• If you're a female, you shouldn't put in a ton of hairspray or wear a lot -- or any -- makeup. You should look as natural as possible.





Remove your clothing.  
Once you meet the artist and get comfortable, it'll be time to remove your clothes. A private changing room will likely be provided or there may be a folding screen that you can change behind. Use the privacy to get centered and ready for a nude art modeling session. Remove your clothes and put on your robe and slippers.

Step up to the modeling area.  
Step up onto the model's area holding only your timer to mark the time passed in each of the posing sessions.

Remove your robe and slippers.  
If you do not have a towel, it is hygienic and highly recommended that you place your robe beneath your bottom for sitting poses. Some artists even enjoy drawing the additional "drapery."

Follow the artist's directions.  
Keep your body and eyes very still. It is useful to fix your gaze on one spot; do not make eye contact with any artist. Relax into the pose, but not so much that you move from your original position. You may be asked to time your own poses or the artist may tell you when you're finished.
  • If you're not sure about what the artist means, don't be afraid to ask for clarification. This is far better than striking the wrong pose.
  • If you're told to hold a pose that is too challenging, it's better to speak up than to try to hold it. The artist would rather have you hold a pose that you can maintain for the duration instead of having to start over.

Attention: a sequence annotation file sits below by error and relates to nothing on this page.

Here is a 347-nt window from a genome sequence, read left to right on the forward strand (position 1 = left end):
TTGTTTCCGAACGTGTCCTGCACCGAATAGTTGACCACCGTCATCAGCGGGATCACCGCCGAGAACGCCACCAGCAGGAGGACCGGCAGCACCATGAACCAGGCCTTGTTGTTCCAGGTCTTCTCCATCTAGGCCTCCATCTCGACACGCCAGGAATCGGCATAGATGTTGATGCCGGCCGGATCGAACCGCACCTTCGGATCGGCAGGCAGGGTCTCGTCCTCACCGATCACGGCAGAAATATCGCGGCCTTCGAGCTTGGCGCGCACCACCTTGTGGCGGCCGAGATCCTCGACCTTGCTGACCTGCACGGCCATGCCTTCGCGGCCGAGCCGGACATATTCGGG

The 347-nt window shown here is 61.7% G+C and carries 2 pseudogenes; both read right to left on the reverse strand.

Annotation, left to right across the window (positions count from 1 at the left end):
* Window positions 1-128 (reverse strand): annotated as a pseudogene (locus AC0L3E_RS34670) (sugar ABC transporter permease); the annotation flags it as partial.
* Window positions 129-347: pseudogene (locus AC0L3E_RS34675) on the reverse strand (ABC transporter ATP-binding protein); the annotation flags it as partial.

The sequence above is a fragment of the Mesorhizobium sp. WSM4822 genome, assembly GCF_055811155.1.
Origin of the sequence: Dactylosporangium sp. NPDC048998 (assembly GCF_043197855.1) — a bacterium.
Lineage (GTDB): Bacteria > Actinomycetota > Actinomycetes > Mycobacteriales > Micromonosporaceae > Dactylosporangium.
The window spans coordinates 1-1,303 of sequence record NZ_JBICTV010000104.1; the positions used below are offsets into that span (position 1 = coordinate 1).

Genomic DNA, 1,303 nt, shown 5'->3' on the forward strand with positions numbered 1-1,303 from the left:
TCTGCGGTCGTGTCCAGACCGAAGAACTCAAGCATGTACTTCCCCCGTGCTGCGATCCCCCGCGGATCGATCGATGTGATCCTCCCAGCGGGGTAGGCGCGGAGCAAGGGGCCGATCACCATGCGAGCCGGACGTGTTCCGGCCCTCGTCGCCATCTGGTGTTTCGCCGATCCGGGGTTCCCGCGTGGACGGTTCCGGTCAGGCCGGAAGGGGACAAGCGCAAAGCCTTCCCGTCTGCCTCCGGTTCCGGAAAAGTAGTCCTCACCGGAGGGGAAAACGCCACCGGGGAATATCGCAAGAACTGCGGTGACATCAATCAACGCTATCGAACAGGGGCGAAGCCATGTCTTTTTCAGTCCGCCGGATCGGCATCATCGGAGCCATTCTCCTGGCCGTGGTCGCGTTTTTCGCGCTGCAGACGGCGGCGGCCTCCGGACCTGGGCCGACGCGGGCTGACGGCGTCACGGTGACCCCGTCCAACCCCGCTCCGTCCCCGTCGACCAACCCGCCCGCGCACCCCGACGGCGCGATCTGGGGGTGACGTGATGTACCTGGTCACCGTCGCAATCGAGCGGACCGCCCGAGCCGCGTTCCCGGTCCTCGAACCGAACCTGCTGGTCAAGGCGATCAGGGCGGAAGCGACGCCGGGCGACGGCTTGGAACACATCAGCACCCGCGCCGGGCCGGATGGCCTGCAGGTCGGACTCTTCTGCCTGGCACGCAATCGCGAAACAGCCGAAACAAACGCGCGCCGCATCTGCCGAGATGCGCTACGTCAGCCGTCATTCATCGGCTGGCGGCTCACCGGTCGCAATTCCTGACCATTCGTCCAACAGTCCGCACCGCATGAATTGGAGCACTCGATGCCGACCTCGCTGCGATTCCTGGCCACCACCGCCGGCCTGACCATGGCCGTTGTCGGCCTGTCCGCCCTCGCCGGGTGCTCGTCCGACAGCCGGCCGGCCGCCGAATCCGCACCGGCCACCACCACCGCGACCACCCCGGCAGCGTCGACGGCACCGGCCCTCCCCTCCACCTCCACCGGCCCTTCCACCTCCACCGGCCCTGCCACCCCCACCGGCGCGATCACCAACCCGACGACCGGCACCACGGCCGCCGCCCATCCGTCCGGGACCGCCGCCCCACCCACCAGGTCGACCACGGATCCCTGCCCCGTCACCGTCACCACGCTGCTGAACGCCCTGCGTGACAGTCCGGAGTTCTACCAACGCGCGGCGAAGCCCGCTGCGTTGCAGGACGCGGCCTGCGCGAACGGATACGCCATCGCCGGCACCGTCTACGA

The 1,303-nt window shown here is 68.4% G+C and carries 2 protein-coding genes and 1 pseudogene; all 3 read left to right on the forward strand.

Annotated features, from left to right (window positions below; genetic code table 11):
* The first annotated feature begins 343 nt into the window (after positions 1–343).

Natural body reactions.
Finally, the erection issue. I think every male art model at least considered this occurrence before posing for the first time. I may happen and it most 
probably will happen, after all human males do get aroused. A new model or a relatively sexually inexperienced young man may get aroused easily. 
However, any seasoned artist or photographer will most certainly have experienced this happening with a male model and most assuredly will understand 
that it happens and it will not be an issue.


Finishing the Session

Get dressed.  
When you are finished with your session, put on your robe and return to your private changing area and put on your clothes.

Be prepared when you say goodbye to the artist.  
Have your date book and pen handy when you come out of the change room in case the artist would like to work with you again. It's also a good idea to prepare a business card to hand to the artist.
  • Once you've worked with the artist a few times, you can even ask for a letter of recommendation that you can use to help you find future work.